The online tech and science magazine Verge recently published an essay on the economic and political impact of disruptive ride-sharing startup Uber: Uber can’t be stopped. So what happens next? Whereas one might expect an online tech magazine like Verge, itself part of a wave of disruptive publishing efforts, to be optimistic about innovative tech initiatives, the essay offers a surprisingly bleak, pessimistic, and politicized “analysis.”

Apparently, Verge sees mostly problems with Uber’s challenging of the privileged and guild-based taxi business. Rather than discussing what Uber offers the market for person transportation, the author discusses the problems involved with Uber having a “monopoly” situation. This is a very strange perspective on the issue, considering how Uber is challenging the legal privilege of licensed taxi corporations.

The recent and still ongoing struggle in cities like St. Louis, Mo., offers a good illustration. The city won’t allow Uber to compete with taxi and refers to the industry-based regulatory body called the Metropolitan Taxi Commission (MTC), which consists mostly of representatives of existing taxi companies (!). Needless to say, the MTC has been somewhat uncooperative.

A similar example is the college town of Columbia, Mo., where the local political elite could find no regulatory “solutions” to the Uber challenge to existing taxi businesses. Instead, the city postponed the decision and publicly stated that Uber was “illegal” due to a lack of proper regulation. This “lack” of regulation, of course, was sufficient reason for local police to conduct sting operations against Uber drivers.

The political response to Uber is expected in both practice and rhetoric. The potential disruption that Uber offers by challenging existing guilds head on, and by offering consumer better and cheaper services, is supposedly harmful because it is unregulated. It is not a “level playing field” and therefore the entry of Uber into the (overly regulated) market is “unfair.”

The Verge essay takes sides with the political elites in St. Louis, Columbia, and many other cities around the world. The author of the aforementioned essay, a Ben Popper, makes the same claims about “level playing field” and the implied unfairness of competing with legally privileged guilds. But he goes a little further by claiming the regulatory trump card monopoly. Uber, we are told, is a problem because it is so much bigger than competing app-based ride-sharing companies like Lyft. It has a monopoly.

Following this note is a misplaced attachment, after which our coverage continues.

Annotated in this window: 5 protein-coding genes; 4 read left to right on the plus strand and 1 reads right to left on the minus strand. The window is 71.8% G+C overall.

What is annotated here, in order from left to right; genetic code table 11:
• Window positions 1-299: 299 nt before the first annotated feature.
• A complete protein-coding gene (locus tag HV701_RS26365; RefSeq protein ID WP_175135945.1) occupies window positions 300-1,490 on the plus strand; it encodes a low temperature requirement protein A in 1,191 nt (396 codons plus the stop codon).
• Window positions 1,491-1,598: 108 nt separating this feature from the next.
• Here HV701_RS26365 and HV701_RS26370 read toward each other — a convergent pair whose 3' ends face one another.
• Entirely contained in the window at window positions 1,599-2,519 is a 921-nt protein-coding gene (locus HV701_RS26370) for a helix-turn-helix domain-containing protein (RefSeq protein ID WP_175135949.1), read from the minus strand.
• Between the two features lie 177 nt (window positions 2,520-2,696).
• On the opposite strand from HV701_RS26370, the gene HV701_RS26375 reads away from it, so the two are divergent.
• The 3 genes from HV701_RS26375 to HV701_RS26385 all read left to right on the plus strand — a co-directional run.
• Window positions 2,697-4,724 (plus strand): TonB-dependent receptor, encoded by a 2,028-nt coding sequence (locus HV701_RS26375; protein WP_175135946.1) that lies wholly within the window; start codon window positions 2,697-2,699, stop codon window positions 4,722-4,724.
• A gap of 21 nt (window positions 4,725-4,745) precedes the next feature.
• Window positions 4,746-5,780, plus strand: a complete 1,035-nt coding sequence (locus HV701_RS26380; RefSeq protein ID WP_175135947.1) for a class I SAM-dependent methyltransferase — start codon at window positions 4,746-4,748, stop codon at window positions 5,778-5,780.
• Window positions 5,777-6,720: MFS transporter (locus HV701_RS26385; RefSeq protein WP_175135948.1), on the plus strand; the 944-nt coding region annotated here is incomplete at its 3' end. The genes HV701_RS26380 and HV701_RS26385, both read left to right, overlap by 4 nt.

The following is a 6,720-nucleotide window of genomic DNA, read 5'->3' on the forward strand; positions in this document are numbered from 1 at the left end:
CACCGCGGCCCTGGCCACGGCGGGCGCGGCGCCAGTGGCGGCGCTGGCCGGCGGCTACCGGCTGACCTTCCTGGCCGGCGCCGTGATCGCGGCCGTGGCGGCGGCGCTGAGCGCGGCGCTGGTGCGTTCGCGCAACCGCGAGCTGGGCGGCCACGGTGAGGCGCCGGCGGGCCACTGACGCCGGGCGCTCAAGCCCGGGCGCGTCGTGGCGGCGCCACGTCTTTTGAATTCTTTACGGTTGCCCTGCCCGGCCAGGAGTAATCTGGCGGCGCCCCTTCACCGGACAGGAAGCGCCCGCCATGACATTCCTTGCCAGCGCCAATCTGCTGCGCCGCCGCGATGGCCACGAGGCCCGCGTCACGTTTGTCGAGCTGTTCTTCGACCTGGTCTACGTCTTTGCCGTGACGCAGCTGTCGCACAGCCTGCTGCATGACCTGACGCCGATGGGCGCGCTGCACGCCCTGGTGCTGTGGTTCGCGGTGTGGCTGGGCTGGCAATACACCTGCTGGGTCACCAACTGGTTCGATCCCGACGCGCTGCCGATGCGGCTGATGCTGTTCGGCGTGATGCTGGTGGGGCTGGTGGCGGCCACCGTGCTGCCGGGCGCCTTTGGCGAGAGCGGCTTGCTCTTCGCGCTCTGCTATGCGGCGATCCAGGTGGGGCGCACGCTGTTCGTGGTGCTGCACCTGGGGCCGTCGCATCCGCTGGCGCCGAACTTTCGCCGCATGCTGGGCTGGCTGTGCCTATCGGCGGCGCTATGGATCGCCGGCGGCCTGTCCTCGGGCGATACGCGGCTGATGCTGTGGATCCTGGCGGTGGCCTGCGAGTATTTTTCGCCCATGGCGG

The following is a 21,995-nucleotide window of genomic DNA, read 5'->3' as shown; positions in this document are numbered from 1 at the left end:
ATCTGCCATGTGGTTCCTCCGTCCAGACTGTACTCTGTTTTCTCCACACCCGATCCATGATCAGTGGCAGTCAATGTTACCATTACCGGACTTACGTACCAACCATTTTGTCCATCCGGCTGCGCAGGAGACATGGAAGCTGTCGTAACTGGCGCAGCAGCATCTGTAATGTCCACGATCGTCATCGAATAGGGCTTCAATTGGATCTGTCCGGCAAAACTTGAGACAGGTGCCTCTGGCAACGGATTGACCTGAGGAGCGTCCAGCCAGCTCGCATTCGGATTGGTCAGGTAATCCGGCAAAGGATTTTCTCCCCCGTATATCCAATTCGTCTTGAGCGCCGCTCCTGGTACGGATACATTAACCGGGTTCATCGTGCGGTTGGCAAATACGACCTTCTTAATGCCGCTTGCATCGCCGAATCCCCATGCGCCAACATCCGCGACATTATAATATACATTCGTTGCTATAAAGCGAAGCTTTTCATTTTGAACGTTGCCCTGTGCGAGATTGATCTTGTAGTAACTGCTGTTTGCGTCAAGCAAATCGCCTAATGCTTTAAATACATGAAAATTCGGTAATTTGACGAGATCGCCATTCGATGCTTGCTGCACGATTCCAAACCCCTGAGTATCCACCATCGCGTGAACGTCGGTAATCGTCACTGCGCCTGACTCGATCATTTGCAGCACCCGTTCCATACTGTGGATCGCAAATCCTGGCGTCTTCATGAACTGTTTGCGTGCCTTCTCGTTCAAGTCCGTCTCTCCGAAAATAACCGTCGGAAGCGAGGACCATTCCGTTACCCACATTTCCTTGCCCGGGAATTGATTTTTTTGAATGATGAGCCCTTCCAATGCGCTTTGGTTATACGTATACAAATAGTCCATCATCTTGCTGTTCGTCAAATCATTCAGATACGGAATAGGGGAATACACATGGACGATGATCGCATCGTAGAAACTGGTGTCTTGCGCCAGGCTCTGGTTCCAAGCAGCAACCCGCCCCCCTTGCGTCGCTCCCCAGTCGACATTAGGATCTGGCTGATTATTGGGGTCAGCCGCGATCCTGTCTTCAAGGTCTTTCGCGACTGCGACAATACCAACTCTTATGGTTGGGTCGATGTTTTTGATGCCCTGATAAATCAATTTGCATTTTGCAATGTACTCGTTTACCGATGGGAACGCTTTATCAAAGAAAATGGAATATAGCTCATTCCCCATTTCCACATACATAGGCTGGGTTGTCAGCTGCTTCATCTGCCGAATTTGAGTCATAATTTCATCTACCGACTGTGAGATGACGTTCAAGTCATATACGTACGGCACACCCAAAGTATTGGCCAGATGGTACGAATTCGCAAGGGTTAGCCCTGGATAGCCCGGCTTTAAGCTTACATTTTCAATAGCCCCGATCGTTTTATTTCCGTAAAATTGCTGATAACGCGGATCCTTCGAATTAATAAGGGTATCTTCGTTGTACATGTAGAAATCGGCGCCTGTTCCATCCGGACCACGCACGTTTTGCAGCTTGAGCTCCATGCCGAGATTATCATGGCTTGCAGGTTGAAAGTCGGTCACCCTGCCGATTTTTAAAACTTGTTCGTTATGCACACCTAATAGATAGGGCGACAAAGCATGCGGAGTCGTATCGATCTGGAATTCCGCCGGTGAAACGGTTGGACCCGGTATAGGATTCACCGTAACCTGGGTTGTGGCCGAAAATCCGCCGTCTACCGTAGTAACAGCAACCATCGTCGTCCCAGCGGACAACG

The problem of monopoly is supposedly that it harms consumers, who under monopoly are not offered a sufficient number of choices and therefore are “forced” to pay too high prices as producers can demand payment above the (equilibrium) market price. This makes it very difficult to understand the author’s argument, but it seems to say that Uber’s challenging of the existing privileged guilds by offering a non-guild alternative is harmful to consumers because there are very few similar challenges to the guilds.

That Uber offers better services to lower prices should be the very core of what we mean by competition (not monopoly), and it has proven to be of enough benefit to consumers. After all, a great many consumers choose to ride with Uber drivers instead of traditional taxi companies. That Uber thereby disrupts a privileged and corrupt industry is an added benefit. But Verge will have none of it.

The problem is apparently that the inefficient status quo is challenged. But the arguments we’re offered tend to be smears more than actual arguments. Apart from the very strange view of “monopoly,” the author notes a tragic rape incident in India. He even quotes Hillary Clinton’s expressed concern over “work-place protections” and “what a good job will look like in the future.” Apparently, “what she said makes a lot of sense” to Popper. In the same sense as added competition in an industry is symptomatic of “monopoly,” I presume.

But let’s not jump to conclusions. Perhaps I’m overly sensitive to economic fallacies presented as truths and political rhetoric used as though it expresses obvious facts. For the sake of balance and fairness, let’s allow Popper to explain the real problem of Uber. He ends his essay thusly:

We should be wary of Uber, which has so far flouted almost all attempts at regulation. Its CEO Travis Kalanick is an avowed acolyte of Ayn Rand, and his swashbuckling style a perfect fit for a modern day John Galt. In the wake of New York City’s defeat, a discussion of how to regulate it, partner with it, and sensibly grow it is more pressing than ever.

That’s what it comes down to according to Verge’s writer. Uber should be stopped because its CEO likes Ayn Rand. And because the benevolent political class has not been able to stop him. Yet.


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